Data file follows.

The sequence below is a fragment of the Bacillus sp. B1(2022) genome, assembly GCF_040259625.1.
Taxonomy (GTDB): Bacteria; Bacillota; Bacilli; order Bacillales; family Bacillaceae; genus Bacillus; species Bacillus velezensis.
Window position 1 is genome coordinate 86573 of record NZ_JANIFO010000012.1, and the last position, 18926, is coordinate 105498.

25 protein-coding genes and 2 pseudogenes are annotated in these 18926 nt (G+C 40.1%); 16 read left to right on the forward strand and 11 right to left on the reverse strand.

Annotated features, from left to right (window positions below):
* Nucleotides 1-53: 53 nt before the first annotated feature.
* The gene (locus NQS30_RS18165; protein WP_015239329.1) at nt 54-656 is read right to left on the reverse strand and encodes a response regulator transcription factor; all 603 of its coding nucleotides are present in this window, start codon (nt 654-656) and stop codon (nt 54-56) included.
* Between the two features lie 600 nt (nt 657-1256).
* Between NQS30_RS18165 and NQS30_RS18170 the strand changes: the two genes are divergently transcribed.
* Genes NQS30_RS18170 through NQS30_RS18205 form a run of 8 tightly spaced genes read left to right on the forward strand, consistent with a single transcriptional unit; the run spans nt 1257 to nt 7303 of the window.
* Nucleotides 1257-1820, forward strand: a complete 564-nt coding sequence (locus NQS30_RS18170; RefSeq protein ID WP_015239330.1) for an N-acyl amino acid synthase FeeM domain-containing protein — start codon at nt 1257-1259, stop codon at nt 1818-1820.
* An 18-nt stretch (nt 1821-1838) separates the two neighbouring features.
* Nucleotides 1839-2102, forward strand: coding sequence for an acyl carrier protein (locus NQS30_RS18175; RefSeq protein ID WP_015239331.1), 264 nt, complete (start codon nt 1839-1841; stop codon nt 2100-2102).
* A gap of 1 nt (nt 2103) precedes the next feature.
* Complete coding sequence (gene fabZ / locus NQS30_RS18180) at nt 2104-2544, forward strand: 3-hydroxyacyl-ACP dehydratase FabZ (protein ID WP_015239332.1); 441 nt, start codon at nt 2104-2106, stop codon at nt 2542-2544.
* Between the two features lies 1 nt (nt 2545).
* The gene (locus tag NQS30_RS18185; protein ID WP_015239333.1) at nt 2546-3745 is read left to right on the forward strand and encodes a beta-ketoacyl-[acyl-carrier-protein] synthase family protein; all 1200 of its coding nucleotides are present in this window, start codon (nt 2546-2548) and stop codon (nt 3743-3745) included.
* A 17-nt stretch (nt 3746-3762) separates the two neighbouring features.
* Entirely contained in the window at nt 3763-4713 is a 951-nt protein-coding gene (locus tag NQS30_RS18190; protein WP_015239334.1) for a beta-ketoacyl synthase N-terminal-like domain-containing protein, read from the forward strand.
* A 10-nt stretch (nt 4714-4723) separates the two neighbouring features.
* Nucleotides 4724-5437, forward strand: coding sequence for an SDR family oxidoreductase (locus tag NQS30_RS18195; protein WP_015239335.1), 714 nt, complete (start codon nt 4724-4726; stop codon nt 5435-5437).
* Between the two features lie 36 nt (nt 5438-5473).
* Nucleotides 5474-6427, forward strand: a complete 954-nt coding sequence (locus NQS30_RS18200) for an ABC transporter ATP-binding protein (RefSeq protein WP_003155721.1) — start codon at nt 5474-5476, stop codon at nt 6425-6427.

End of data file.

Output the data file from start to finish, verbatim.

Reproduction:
The sequence below is a fragment of the Bacillus sp. B1(2022) genome, assembly GCF_040259625.1.
Taxonomy (GTDB): Bacteria; Bacillota; Bacilli; order Bacillales; family Bacillaceae; genus Bacillus; species Bacillus velezensis.
Window position 1 is genome coordinate 86573 of record NZ_JANIFO010000012.1, and the last position, 18926, is coordinate 105498.

25 protein-coding genes and 2 pseudogenes are annotated in these 18926 nt (G+C 40.1%); 16 read left to right on the forward strand and 11 right to left on the reverse strand.

Annotated features, from left to right (window positions below):
* Nucleotides 1-53: 53 nt before the first annotated feature.
* The gene (locus NQS30_RS18165; protein WP_015239329.1) at nt 54-656 is read right to left on the reverse strand and encodes a response regulator transcription factor; all 603 of its coding nucleotides are present in this window, start codon (nt 654-656) and stop codon (nt 54-56) included.
* Between the two features lie 600 nt (nt 657-1256).
* Between NQS30_RS18165 and NQS30_RS18170 the strand changes: the two genes are divergently transcribed.
* Genes NQS30_RS18170 through NQS30_RS18205 form a run of 8 tightly spaced genes read left to right on the forward strand, consistent with a single transcriptional unit; the run spans nt 1257 to nt 7303 of the window.
* Nucleotides 1257-1820, forward strand: a complete 564-nt coding sequence (locus NQS30_RS18170; RefSeq protein ID WP_015239330.1) for an N-acyl amino acid synthase FeeM domain-containing protein — start codon at nt 1257-1259, stop codon at nt 1818-1820.
* An 18-nt stretch (nt 1821-1838) separates the two neighbouring features.
* Nucleotides 1839-2102, forward strand: coding sequence for an acyl carrier protein (locus NQS30_RS18175; RefSeq protein ID WP_015239331.1), 264 nt, complete (start codon nt 1839-1841; stop codon nt 2100-2102).
* A gap of 1 nt (nt 2103) precedes the next feature.
* Complete coding sequence (gene fabZ / locus NQS30_RS18180) at nt 2104-2544, forward strand: 3-hydroxyacyl-ACP dehydratase FabZ (protein ID WP_015239332.1); 441 nt, start codon at nt 2104-2106, stop codon at nt 2542-2544.
* Between the two features lies 1 nt (nt 2545).
* The gene (locus tag NQS30_RS18185; protein ID WP_015239333.1) at nt 2546-3745 is read left to right on the forward strand and encodes a beta-ketoacyl-[acyl-carrier-protein] synthase family protein; all 1200 of its coding nucleotides are present in this window, start codon (nt 2546-2548) and stop codon (nt 3743-3745) included.
* A 17-nt stretch (nt 3746-3762) separates the two neighbouring features.
* Entirely contained in the window at nt 3763-4713 is a 951-nt protein-coding gene (locus tag NQS30_RS18190; protein WP_015239334.1) for a beta-ketoacyl synthase N-terminal-like domain-containing protein, read from the forward strand.
* A 10-nt stretch (nt 4714-4723) separates the two neighbouring features.
* Nucleotides 4724-5437, forward strand: coding sequence for an SDR family oxidoreductase (locus tag NQS30_RS18195; protein WP_015239335.1), 714 nt, complete (start codon nt 4724-4726; stop codon nt 5435-5437).
* Between the two features lie 36 nt (nt 5438-5473).
* Nucleotides 5474-6427, forward strand: a complete 954-nt coding sequence (locus NQS30_RS18200) for an ABC transporter ATP-binding protein (RefSeq protein WP_003155721.1) — start codon at nt 5474-5476, stop codon at nt 6425-6427.